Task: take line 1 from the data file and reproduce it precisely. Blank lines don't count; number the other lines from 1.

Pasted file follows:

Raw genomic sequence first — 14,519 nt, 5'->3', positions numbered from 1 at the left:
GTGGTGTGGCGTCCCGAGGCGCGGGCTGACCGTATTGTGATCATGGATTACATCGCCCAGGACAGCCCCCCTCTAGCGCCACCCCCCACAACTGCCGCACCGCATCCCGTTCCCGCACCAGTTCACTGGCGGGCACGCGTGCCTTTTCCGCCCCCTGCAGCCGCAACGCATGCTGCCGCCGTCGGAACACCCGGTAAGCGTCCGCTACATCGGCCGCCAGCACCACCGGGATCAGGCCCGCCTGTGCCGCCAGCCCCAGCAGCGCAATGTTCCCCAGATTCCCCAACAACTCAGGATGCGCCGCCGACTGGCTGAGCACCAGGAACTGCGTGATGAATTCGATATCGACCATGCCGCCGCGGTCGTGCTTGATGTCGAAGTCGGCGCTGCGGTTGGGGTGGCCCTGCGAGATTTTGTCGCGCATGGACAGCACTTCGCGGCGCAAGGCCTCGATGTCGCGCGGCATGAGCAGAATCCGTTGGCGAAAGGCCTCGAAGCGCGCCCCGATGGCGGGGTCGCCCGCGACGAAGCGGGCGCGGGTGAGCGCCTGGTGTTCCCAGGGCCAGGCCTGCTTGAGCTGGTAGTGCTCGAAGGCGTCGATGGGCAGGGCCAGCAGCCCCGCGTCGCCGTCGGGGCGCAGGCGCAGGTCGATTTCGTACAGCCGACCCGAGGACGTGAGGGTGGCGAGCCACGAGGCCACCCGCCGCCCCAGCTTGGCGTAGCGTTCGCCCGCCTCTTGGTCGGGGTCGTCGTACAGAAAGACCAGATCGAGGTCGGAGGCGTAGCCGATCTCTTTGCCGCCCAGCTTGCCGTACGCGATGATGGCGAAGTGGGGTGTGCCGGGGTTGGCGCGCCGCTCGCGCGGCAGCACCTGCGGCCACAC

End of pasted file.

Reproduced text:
Raw genomic sequence first — 14,519 nt, 5'->3', positions numbered from 1 at the left: